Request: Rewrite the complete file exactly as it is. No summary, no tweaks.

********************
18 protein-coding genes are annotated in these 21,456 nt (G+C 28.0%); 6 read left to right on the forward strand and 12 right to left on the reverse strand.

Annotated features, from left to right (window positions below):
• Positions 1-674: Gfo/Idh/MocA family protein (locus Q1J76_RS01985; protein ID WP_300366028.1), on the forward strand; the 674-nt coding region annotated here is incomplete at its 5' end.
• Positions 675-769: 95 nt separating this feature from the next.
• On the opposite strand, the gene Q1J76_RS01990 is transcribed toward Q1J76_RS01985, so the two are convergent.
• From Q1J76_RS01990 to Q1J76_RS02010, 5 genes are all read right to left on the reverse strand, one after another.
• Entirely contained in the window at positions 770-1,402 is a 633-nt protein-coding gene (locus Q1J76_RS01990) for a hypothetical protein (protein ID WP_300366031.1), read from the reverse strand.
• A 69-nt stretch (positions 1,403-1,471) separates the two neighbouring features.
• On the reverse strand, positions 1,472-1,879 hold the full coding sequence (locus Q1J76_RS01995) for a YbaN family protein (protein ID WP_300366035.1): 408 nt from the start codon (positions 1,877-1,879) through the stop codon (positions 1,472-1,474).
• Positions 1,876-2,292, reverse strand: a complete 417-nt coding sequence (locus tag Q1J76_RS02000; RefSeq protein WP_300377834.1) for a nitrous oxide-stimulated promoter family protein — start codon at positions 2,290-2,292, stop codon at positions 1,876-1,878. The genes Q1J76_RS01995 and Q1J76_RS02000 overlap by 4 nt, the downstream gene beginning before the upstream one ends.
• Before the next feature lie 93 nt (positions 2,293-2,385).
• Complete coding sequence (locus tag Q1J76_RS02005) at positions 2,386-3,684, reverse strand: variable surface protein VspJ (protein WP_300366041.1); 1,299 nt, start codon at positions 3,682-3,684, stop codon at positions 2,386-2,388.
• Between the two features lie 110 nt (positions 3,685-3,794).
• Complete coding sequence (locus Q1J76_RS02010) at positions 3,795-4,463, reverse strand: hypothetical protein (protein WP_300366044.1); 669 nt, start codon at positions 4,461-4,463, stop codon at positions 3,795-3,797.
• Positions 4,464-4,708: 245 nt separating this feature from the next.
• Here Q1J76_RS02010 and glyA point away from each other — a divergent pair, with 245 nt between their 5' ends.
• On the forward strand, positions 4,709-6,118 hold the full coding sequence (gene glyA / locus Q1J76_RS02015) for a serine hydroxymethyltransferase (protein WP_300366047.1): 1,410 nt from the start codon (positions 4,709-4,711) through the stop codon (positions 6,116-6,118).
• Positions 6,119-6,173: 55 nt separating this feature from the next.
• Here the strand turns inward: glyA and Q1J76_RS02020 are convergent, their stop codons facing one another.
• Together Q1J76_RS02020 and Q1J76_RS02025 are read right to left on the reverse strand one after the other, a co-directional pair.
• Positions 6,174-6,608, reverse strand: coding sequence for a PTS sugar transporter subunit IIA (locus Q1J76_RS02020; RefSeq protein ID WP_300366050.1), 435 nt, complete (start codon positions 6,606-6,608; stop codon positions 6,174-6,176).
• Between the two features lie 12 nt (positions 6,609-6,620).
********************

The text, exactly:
18 protein-coding genes are annotated in these 21,456 nt (G+C 28.0%); 6 read left to right on the forward strand and 12 right to left on the reverse strand.

Annotated features, from left to right (window positions below):
• Positions 1-674: Gfo/Idh/MocA family protein (locus Q1J76_RS01985; protein ID WP_300366028.1), on the forward strand; the 674-nt coding region annotated here is incomplete at its 5' end.
• Positions 675-769: 95 nt separating this feature from the next.
• On the opposite strand, the gene Q1J76_RS01990 is transcribed toward Q1J76_RS01985, so the two are convergent.
• From Q1J76_RS01990 to Q1J76_RS02010, 5 genes are all read right to left on the reverse strand, one after another.
• Entirely contained in the window at positions 770-1,402 is a 633-nt protein-coding gene (locus Q1J76_RS01990) for a hypothetical protein (protein ID WP_300366031.1), read from the reverse strand.
• A 69-nt stretch (positions 1,403-1,471) separates the two neighbouring features.
• On the reverse strand, positions 1,472-1,879 hold the full coding sequence (locus Q1J76_RS01995) for a YbaN family protein (protein ID WP_300366035.1): 408 nt from the start codon (positions 1,877-1,879) through the stop codon (positions 1,472-1,474).
• Positions 1,876-2,292, reverse strand: a complete 417-nt coding sequence (locus tag Q1J76_RS02000; RefSeq protein WP_300377834.1) for a nitrous oxide-stimulated promoter family protein — start codon at positions 2,290-2,292, stop codon at positions 1,876-1,878. The genes Q1J76_RS01995 and Q1J76_RS02000 overlap by 4 nt, the downstream gene beginning before the upstream one ends.
• Before the next feature lie 93 nt (positions 2,293-2,385).
• Complete coding sequence (locus tag Q1J76_RS02005) at positions 2,386-3,684, reverse strand: variable surface protein VspJ (protein WP_300366041.1); 1,299 nt, start codon at positions 3,682-3,684, stop codon at positions 2,386-2,388.
• Between the two features lie 110 nt (positions 3,685-3,794).
• Complete coding sequence (locus Q1J76_RS02010) at positions 3,795-4,463, reverse strand: hypothetical protein (protein WP_300366044.1); 669 nt, start codon at positions 4,461-4,463, stop codon at positions 3,795-3,797.
• Positions 4,464-4,708: 245 nt separating this feature from the next.
• Here Q1J76_RS02010 and glyA point away from each other — a divergent pair, with 245 nt between their 5' ends.
• On the forward strand, positions 4,709-6,118 hold the full coding sequence (gene glyA / locus Q1J76_RS02015) for a serine hydroxymethyltransferase (protein WP_300366047.1): 1,410 nt from the start codon (positions 4,709-4,711) through the stop codon (positions 6,116-6,118).
• Positions 6,119-6,173: 55 nt separating this feature from the next.
• Here the strand turns inward: glyA and Q1J76_RS02020 are convergent, their stop codons facing one another.
• Together Q1J76_RS02020 and Q1J76_RS02025 are read right to left on the reverse strand one after the other, a co-directional pair.
• Positions 6,174-6,608, reverse strand: coding sequence for a PTS sugar transporter subunit IIA (locus Q1J76_RS02020; RefSeq protein ID WP_300366050.1), 435 nt, complete (start codon positions 6,606-6,608; stop codon positions 6,174-6,176).
• Between the two features lie 12 nt (positions 6,609-6,620).